Tag Archives: mym expedition

Magadan–Moscow road trip: 12,000km… but how many speeding tickets?!

As you’ll recall, at the start of this year a group of colleagues and pals and I completed a road trip practically across the full length of Russia – from as far east as you can get in a car (Magadan) all the way to Moscow (just a few hundred kilometers more and you’d hit Belarus), along the way stopping off at various worthy places of interest.

The journey took us a whole month (we could have done it quicker, but we took various detours and also dropped in on a few partners), during which we covered some 12,000 kilometers. A mind-blowing road trip it was too. After arriving in Moscow and finally coming to my senses after a month of senses-and-impressions-overload, I put fingers to keyboard to write a series of posts on the experience. Those posts tell how the trip turned out: somewhat unexpectedly – absolutely awesome. No – perfect! So white, so cold, so permafrost, so vast, so unusual, so endless… so surprisingly well-kempt (the roads, that is).

Read on…

Irkutsk to Taishet: 700km – in the net.

After Irkutsk, our next main stop was the large Siberian city of Krasnoyarsk. But since it’s a long way – 1100km – we broke the journey up, staying overnight in the town of Taishet, whose main claim to fame is that the Baikal-Amur Mainline (railroad) (BAM) starts out there.

In Irkutsk we were up early, and off – in a pea-souper reminiscent of the one in Yakutsk. No doubt the steam emitted by the cooling towers of the Irkutsk power plant had something to do with it. Ouch: that must mean it’s like this all the time in winter. Still, at least the road was a good one: traditionally fresh (recently repaired/re-laid), smooth, and with two lanes going each way. Ouch: but those four lanes only lasted around 30km, and after that it was down to just two lanes – for the next thousand kilometers! More ouch: the fog remained. More ouch: we were stuck in the slow-moving traffic practically the whole day – zero chances of safe overtaking. OUCH OVERDOSE.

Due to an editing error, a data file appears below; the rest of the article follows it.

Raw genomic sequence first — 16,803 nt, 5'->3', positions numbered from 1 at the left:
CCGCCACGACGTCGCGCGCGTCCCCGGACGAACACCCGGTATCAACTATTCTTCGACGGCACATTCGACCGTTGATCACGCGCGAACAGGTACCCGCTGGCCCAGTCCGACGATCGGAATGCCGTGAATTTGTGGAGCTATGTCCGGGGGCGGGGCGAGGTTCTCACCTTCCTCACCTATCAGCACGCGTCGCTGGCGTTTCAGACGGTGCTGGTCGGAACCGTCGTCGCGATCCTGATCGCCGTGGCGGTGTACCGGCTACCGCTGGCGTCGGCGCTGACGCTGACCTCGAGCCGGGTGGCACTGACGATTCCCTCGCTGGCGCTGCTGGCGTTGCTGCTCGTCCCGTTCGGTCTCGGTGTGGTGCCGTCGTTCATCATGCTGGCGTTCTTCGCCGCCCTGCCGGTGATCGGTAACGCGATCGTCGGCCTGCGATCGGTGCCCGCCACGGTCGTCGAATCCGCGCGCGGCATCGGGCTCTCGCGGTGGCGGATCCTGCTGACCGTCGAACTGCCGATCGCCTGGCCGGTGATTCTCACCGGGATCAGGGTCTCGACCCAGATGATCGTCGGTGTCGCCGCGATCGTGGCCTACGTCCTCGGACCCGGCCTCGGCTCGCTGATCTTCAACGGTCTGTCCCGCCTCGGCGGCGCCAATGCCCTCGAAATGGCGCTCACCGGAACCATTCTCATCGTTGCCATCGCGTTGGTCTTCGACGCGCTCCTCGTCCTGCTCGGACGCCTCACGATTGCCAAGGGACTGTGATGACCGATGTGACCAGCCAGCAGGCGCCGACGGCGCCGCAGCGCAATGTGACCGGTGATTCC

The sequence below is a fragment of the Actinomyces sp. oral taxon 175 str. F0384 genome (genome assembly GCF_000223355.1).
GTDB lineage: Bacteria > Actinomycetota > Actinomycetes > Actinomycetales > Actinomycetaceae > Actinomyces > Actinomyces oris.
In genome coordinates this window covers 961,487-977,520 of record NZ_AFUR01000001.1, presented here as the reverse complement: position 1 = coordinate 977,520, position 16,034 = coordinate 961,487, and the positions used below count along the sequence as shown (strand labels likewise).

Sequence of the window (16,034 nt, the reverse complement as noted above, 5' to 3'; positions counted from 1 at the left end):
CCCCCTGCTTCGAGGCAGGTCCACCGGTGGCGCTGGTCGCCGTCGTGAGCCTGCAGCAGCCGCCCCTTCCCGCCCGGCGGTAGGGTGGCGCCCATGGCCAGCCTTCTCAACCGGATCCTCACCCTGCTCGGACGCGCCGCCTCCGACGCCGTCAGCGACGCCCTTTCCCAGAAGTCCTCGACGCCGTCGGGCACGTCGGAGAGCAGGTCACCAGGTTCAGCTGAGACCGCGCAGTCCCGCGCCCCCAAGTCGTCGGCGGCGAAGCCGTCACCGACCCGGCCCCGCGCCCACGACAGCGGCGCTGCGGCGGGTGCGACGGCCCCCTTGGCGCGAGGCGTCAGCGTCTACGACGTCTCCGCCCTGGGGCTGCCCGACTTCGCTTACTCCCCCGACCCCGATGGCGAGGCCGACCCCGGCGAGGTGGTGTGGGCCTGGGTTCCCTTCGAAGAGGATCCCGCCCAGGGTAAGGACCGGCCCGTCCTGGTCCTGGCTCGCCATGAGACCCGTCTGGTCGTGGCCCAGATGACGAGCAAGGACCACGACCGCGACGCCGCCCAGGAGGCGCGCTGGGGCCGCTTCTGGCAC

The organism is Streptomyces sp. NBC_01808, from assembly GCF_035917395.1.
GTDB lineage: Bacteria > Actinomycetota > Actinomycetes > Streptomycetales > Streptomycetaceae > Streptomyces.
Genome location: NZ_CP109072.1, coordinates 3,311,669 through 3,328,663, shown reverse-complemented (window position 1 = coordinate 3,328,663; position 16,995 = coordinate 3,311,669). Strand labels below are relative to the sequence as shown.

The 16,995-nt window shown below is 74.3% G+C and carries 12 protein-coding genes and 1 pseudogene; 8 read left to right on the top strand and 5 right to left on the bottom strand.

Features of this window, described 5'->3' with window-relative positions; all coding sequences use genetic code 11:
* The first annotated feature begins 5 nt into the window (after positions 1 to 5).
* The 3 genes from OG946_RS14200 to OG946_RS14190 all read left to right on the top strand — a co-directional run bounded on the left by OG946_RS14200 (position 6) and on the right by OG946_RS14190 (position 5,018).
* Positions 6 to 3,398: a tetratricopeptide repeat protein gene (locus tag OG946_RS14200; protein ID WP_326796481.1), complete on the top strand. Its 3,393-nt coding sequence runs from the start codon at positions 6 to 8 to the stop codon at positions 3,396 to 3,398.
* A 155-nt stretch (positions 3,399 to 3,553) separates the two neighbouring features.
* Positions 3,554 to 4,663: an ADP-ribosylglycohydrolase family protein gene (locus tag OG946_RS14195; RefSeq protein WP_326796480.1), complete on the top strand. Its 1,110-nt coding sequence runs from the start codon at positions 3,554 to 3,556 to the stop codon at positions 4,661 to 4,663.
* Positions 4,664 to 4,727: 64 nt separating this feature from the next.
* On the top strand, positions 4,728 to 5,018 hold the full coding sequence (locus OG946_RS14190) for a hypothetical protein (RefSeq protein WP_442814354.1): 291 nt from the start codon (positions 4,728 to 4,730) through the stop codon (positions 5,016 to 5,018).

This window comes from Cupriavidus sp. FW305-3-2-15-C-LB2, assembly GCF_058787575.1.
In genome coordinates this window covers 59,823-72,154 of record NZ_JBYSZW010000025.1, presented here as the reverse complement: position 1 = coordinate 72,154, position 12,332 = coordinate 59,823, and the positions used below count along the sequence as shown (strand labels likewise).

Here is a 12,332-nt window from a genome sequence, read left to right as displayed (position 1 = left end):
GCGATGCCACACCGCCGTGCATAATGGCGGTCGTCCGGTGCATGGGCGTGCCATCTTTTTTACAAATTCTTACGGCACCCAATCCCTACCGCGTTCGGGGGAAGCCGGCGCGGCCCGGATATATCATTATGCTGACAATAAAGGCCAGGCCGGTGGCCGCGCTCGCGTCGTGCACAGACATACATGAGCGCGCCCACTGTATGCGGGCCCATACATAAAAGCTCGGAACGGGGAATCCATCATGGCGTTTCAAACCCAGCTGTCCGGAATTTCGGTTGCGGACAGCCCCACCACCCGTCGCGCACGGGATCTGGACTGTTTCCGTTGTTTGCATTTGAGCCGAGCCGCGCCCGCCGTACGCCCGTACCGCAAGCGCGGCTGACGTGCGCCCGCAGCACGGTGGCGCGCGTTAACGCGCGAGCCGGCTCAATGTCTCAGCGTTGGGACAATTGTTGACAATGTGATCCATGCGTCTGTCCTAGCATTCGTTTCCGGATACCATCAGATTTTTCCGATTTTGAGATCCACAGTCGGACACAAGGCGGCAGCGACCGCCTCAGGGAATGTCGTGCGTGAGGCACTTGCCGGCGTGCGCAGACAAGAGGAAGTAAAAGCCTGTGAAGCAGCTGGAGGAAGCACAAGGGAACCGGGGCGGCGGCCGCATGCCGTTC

Mercifully, toward the end of the day’s driving, the fog did abate and rays of sunshine started to appear; accordingly, up went our mood.

// Btw: Below and in future posts, the photos you see are a mix of mine, DZ’s, and travel-blogger Sergey Anashkevich‘s.

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Lake Baikal: halfway to Moscow from Magadan.

Onward we drove. And drove, and drove… on our Magadan–Moscow road trip. Today’s stretch – further along the Baikal Highway, heading for Irkutsk (not Yakutsk, though I’m sure they get mixed up a lot:).

The road is smooth and mostly straight (like most highways in this part of the world), the views all around – outstanding, and the drifting snow on the road – spookily stunning:

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700km Chita to Ulan-Ude on the Baikal Highway.

After yesterday’s 900km to Chita, we were up early for another 700 to Ulan Ude, with a brief stop at Ivolginsky Datsan along the Baikal Highway:

But before setting off we needed to make a few changes: First – to the cars we were driving. As per the plan, we said goodbye to the hardy Renaults from Avtorazum, and hello to some Mercedes. Second – our group of road-trippers were joined by some extra K-folks from our HQ, since from here on in the road trip became somewhat more businessy, for we’d be dropping in on some of our cherished clients and partners.